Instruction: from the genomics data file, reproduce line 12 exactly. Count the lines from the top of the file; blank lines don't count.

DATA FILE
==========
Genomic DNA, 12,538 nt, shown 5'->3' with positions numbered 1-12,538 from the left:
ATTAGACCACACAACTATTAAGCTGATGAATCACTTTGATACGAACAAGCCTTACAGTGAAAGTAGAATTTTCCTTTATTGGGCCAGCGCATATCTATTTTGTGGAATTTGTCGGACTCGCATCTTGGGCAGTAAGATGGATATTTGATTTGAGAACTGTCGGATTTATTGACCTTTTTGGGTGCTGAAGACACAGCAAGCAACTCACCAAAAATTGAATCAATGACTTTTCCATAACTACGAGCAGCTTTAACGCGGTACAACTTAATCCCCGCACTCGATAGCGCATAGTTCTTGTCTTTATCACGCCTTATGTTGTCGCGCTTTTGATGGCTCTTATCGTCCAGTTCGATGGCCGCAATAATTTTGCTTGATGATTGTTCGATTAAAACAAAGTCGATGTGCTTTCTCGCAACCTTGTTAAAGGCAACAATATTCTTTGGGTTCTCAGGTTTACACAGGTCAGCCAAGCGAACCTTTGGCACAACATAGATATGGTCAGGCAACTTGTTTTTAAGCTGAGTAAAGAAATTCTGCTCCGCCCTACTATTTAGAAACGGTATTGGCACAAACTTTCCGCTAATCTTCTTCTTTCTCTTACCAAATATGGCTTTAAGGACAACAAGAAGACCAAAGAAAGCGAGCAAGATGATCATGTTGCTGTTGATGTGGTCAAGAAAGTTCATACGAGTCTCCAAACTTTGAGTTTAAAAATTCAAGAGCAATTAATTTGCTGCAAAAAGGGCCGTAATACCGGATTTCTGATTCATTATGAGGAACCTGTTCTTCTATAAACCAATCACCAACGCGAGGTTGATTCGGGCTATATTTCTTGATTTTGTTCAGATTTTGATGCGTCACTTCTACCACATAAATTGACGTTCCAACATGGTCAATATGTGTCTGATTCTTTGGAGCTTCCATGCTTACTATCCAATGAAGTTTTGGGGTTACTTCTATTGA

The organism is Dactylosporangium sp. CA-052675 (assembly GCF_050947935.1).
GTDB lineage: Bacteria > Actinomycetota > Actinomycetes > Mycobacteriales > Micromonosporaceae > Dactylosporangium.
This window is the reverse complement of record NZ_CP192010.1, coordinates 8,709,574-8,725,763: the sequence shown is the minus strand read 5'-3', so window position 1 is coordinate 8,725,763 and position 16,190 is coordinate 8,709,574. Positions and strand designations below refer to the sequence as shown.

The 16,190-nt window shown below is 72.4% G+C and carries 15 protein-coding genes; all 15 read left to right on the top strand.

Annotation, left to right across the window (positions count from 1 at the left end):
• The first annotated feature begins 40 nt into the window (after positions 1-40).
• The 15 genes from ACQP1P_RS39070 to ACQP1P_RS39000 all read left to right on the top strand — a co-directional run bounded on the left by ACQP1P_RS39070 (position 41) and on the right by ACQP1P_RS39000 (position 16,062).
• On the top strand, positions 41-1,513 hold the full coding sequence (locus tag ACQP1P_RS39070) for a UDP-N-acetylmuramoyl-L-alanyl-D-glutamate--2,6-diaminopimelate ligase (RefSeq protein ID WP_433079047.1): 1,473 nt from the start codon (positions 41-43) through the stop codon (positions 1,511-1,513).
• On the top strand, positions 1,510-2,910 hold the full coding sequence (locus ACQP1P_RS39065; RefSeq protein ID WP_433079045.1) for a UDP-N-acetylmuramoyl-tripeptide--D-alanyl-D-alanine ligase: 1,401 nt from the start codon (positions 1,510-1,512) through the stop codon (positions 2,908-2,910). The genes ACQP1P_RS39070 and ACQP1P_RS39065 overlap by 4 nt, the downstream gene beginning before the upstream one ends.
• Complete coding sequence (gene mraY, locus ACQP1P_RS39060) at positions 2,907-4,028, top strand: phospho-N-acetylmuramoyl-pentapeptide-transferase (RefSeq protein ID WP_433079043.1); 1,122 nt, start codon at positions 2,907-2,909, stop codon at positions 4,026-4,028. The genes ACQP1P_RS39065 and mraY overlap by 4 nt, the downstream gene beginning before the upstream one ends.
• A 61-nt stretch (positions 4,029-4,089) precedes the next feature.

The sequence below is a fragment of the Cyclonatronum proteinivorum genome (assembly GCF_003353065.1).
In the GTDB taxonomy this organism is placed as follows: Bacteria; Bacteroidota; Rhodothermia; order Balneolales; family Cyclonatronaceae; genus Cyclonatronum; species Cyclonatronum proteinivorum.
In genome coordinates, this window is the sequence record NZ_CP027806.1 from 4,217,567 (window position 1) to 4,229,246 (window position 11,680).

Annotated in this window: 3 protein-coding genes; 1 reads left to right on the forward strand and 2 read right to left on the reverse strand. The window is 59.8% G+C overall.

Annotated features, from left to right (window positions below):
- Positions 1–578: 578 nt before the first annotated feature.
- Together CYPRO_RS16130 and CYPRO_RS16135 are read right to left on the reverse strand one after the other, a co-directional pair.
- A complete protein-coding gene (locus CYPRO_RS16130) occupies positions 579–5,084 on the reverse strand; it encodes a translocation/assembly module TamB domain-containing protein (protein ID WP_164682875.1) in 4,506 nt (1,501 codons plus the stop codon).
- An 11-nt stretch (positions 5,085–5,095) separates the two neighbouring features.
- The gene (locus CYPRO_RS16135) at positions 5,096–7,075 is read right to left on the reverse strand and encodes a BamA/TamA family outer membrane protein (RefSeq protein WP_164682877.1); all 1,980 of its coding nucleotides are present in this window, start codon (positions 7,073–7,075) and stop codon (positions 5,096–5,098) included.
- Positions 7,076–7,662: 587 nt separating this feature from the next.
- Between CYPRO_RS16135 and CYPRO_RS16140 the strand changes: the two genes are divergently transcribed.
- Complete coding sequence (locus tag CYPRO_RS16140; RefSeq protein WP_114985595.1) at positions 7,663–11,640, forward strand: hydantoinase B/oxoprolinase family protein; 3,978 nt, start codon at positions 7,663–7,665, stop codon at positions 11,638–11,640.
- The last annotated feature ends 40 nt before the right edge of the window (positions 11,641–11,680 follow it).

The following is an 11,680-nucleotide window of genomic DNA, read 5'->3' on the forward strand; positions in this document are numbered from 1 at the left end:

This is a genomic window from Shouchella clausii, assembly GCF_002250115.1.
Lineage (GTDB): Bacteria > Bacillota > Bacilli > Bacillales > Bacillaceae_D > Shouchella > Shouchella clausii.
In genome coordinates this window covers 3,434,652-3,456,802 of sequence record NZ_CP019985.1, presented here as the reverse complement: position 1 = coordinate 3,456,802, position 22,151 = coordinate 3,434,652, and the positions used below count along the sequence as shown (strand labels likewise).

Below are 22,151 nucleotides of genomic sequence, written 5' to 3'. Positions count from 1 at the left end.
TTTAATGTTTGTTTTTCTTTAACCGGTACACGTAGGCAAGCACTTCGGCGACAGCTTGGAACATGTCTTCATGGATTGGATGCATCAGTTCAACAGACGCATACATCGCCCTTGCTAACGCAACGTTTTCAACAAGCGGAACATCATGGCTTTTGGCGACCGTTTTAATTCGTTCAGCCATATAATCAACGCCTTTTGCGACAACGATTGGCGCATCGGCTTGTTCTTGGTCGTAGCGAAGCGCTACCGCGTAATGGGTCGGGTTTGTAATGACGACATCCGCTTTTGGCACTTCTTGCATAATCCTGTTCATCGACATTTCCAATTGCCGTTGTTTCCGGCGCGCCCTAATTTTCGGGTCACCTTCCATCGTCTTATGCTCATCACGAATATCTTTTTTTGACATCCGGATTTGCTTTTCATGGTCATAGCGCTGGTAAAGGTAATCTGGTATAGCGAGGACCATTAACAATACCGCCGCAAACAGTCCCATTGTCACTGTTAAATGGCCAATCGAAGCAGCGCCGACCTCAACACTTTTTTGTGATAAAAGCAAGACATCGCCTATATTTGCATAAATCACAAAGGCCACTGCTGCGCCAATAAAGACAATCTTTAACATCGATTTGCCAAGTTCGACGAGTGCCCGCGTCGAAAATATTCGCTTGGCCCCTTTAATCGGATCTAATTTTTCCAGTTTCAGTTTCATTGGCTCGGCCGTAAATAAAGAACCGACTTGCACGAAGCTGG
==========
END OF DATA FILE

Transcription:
• Complete coding sequence (gene mraY, locus ACQP1P_RS39060) at positions 2,907-4,028, top strand: phospho-N-acetylmuramoyl-pentapeptide-transferase (RefSeq protein ID WP_433079043.1); 1,122 nt, start codon at positions 2,907-2,909, stop codon at positions 4,026-4,028. The genes ACQP1P_RS39065 and mraY overlap by 4 nt, the downstream gene beginning before the upstream one ends.